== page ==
Is there a Mystery Behind the Death of Egyptian Nuclear Scientist in Morocco?

A cloud of mystery has been shadowing the death of Egyptian nuclear scientist Abu Bakr Abdel Moneim Ramadan who announced dead after attending an energy conference in Marrakech, Morocco.

a Mystery Behind the Death of Egyptian Nuclear Scientist in Morocco

Ramadan was head of the National Radiation Observatory Network at the Egyptian Nuclear and Radio-logical Regulatory Authority.

Egyptian Ambassador to Morocco Ashraf Ibrahim said Ramadan felt sick during the conference and went to his room.

Shortly after arriving to his room in a hotel in the tourist area of Agdal, Ramadan felt a severe health disorder and called room service to ask for medical assistance, however, he died upon arriving to a private clinic.

The public prosecutor in the Moroccan city of Marrakech ordered the autopsy of the body to know the real reasons leading to his death.

The Egyptian ambassador to Morocco explained that the embassy is following up with the Moroccan authorities since the death of Ramadan and will pursue procedures to return his body home.

Medical sources said that Ramadan felt stomach cramps before heading to the clinic where he died, and directed blood samples to a medical laboratory in Casablanca to see if the death was caused by poisoning.

The Egyptian expert had previously participated in official meetings with Arab environment ministers in 2014, and was tasked, along with other experts, in 2015, to study the potential effects of the nuclear reactors Bushehr in Iran and Dimona in Israel.

The autopsy said that Ramadan died of a heart stroke, however, many to many observers the probability that the Egyptian scientist has been assassinated by the Israeli Mossad is very strong.

In 2018, a new book written by Israeli investigative journalist Ronen Bergman titled ‘Rise and Kill First: The Secret History of Israel’s Targeted Assassinations’ was released. In the book, he referred to the Israeli assassination apparatus as “the most robust streamlined assassination machine in history”.

In fact, nuclear scientists, in particular, are a real threat to Israel. For a country that is currently in a state of ‘nuclear ambiguity’, that is, its possible possession of nuclear weapons has yet not been made clear, it would be dangerous to have an Arab neighbour with the same kind of weaponry.

In the late 1950’s, there was an incident of German scientists coming to Egypt to built missiles. General Isam Al Din Mohamed Khalil was appointed by President Nasser to coordinate the program.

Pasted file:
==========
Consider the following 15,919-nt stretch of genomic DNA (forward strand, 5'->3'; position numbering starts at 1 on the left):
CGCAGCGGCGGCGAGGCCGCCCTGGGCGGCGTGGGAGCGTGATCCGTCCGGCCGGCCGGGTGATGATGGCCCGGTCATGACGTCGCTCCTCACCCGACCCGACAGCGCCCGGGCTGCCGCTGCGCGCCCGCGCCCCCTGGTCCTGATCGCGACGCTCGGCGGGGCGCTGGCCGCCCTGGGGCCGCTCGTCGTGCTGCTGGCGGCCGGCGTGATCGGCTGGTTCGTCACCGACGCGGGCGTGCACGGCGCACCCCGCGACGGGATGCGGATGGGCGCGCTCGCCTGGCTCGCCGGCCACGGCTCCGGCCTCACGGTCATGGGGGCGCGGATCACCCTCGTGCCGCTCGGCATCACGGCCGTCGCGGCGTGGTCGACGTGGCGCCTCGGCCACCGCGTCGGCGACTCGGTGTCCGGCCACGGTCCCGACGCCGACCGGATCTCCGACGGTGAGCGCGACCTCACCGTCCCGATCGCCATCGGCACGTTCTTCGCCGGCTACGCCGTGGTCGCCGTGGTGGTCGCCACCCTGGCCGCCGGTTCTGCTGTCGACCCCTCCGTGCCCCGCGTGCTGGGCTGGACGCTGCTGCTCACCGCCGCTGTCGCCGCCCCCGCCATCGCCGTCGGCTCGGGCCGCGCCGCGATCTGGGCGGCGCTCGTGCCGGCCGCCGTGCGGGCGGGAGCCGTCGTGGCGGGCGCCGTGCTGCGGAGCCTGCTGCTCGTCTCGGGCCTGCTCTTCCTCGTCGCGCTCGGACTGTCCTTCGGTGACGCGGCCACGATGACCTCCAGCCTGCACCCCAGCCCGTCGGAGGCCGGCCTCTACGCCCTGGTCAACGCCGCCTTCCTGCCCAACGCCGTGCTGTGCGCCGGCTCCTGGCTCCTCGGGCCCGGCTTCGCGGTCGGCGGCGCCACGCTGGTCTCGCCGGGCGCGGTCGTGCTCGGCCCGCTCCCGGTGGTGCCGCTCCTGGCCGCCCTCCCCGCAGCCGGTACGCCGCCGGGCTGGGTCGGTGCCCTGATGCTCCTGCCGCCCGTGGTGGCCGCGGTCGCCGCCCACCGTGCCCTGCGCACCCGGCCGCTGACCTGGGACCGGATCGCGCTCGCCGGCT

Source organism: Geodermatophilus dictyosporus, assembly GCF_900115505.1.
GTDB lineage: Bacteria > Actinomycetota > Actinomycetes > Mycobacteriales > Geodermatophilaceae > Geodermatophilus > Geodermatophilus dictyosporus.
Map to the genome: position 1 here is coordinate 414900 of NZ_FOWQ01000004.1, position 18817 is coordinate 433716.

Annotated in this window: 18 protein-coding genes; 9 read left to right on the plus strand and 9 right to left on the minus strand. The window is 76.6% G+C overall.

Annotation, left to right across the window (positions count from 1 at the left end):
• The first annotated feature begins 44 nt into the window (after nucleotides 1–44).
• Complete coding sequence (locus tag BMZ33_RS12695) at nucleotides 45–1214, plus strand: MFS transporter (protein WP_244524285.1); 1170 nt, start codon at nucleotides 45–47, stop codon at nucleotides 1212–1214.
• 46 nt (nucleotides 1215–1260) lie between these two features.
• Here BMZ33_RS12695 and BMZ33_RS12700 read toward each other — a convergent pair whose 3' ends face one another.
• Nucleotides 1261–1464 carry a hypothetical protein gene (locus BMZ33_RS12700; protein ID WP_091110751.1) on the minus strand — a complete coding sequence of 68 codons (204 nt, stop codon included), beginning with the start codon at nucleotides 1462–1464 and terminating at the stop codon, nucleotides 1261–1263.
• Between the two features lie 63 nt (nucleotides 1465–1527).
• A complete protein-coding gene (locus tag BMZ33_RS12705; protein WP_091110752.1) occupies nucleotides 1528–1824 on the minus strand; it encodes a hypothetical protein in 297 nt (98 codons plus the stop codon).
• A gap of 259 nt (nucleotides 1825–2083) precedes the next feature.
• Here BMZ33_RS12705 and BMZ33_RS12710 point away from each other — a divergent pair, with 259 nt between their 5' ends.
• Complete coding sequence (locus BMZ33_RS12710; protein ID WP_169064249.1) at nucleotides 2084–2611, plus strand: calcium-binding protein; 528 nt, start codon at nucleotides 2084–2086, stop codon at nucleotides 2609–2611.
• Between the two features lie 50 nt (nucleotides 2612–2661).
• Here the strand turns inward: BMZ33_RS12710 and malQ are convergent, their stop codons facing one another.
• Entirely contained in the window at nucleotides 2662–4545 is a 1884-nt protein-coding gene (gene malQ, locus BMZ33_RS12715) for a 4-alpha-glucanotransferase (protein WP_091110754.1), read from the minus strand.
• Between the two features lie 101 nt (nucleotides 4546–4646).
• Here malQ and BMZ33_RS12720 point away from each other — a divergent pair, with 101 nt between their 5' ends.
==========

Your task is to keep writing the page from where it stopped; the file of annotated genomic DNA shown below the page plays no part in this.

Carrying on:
Once the news reached Mossad, Israel’s national intelligence agency, there was “an atmosphere of near panic”, according to a Mossad internal report.

David Ben-Gurion, the former Prime Minister of Israel, called for urgent conferences at the highest plan to figure out a plan: to kidnap or eliminate the German scientists. Eventually, after numerous attempts, the Mossad managed to recruit agents inside the project to bring it to a halt.

Other attempts were directed at very bright Egyptian nuclear scientists, such as Dr. Yahya El Mashad. El Mashad, who headed the nuclear program in the late 70s, was found dead in his room at the Le Meridien hotel in Paris in 1980.

Another incident was directed at Sameera Moussa, who was involved in a car crash in the United States in 1952 after receiving permission to visit top-secret US atomic facilities and was getting ready to return back home. Sameera was working to promote peaceful uses of nuclear energy and to achieve nuclear disarmament around the world.

Dr Ali Moustafa Pasha, the Egyptian theoretical physicist and who Albert Einstein called a “genius”, was also found dead under ‘mysterious circumstances’ in 1950, which prompted press reports to speculate that the Mossad was behind it, yet there are no clear proofs yet.

In August this year, a Syrian rocket scientist named Aziz Asbar was also killed by a car bomb. A senior official from a Middle East intelligence agency told The New York Times that “it was at least the fourth assassination mission by Israel in three years against an enemy weapons engineer”.

The Scientific Studies and Research Center facility in Syria also faced an explosion in 2007, killing 15 Syrians and number of Iranians, yet Israel did not claim responsibility.

In these troubling times of war and destruction in the Middle East, it is always important to not forget that there are other wars – other than terrorism – that should also be fought against, and that is the development and protection of the future scientists in the region.